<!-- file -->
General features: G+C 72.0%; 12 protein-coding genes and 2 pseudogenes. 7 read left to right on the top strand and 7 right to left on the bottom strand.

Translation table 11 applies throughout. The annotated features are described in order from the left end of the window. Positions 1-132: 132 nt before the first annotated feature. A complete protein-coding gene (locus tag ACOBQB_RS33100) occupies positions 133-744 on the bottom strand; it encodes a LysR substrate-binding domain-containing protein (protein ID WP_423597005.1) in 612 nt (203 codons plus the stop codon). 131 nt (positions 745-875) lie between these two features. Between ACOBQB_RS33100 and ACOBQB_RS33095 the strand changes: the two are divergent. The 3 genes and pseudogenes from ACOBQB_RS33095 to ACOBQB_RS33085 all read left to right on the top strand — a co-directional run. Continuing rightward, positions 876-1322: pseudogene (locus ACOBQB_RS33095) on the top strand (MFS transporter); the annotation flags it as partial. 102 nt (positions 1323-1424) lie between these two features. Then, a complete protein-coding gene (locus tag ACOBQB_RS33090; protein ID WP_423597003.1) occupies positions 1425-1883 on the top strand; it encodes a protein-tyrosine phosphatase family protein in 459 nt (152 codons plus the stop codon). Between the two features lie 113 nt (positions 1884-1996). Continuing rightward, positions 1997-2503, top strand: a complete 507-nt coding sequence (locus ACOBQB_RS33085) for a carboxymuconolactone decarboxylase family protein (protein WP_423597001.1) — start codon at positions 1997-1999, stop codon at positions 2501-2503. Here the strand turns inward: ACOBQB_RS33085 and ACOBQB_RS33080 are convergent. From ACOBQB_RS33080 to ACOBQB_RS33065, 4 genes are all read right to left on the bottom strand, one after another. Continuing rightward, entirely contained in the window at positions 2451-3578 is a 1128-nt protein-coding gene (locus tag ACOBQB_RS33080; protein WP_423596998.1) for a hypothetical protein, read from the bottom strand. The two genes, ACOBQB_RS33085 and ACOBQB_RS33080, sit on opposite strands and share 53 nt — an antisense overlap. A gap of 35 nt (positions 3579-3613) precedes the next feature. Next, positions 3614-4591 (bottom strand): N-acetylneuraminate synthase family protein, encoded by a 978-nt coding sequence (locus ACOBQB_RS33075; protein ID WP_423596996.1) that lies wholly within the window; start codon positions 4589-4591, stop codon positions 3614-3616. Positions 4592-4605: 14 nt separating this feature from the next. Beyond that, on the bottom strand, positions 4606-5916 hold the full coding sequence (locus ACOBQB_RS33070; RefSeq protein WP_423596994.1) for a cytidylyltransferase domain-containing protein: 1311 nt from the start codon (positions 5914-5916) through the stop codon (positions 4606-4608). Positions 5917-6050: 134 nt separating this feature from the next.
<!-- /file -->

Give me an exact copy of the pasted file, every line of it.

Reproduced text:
General features: G+C 72.0%; 12 protein-coding genes and 2 pseudogenes. 7 read left to right on the top strand and 7 right to left on the bottom strand.

Translation table 11 applies throughout. The annotated features are described in order from the left end of the window. Positions 1-132: 132 nt before the first annotated feature. A complete protein-coding gene (locus tag ACOBQB_RS33100) occupies positions 133-744 on the bottom strand; it encodes a LysR substrate-binding domain-containing protein (protein ID WP_423597005.1) in 612 nt (203 codons plus the stop codon). 131 nt (positions 745-875) lie between these two features. Between ACOBQB_RS33100 and ACOBQB_RS33095 the strand changes: the two are divergent. The 3 genes and pseudogenes from ACOBQB_RS33095 to ACOBQB_RS33085 all read left to right on the top strand — a co-directional run. Continuing rightward, positions 876-1322: pseudogene (locus ACOBQB_RS33095) on the top strand (MFS transporter); the annotation flags it as partial. 102 nt (positions 1323-1424) lie between these two features. Then, a complete protein-coding gene (locus tag ACOBQB_RS33090; protein ID WP_423597003.1) occupies positions 1425-1883 on the top strand; it encodes a protein-tyrosine phosphatase family protein in 459 nt (152 codons plus the stop codon). Between the two features lie 113 nt (positions 1884-1996). Continuing rightward, positions 1997-2503, top strand: a complete 507-nt coding sequence (locus ACOBQB_RS33085) for a carboxymuconolactone decarboxylase family protein (protein WP_423597001.1) — start codon at positions 1997-1999, stop codon at positions 2501-2503. Here the strand turns inward: ACOBQB_RS33085 and ACOBQB_RS33080 are convergent. From ACOBQB_RS33080 to ACOBQB_RS33065, 4 genes are all read right to left on the bottom strand, one after another. Continuing rightward, entirely contained in the window at positions 2451-3578 is a 1128-nt protein-coding gene (locus tag ACOBQB_RS33080; protein WP_423596998.1) for a hypothetical protein, read from the bottom strand. The two genes, ACOBQB_RS33085 and ACOBQB_RS33080, sit on opposite strands and share 53 nt — an antisense overlap. A gap of 35 nt (positions 3579-3613) precedes the next feature. Next, positions 3614-4591 (bottom strand): N-acetylneuraminate synthase family protein, encoded by a 978-nt coding sequence (locus ACOBQB_RS33075; protein ID WP_423596996.1) that lies wholly within the window; start codon positions 4589-4591, stop codon positions 3614-3616. Positions 4592-4605: 14 nt separating this feature from the next. Beyond that, on the bottom strand, positions 4606-5916 hold the full coding sequence (locus ACOBQB_RS33070; RefSeq protein WP_423596994.1) for a cytidylyltransferase domain-containing protein: 1311 nt from the start codon (positions 5914-5916) through the stop codon (positions 4606-4608). Positions 5917-6050: 134 nt separating this feature from the next.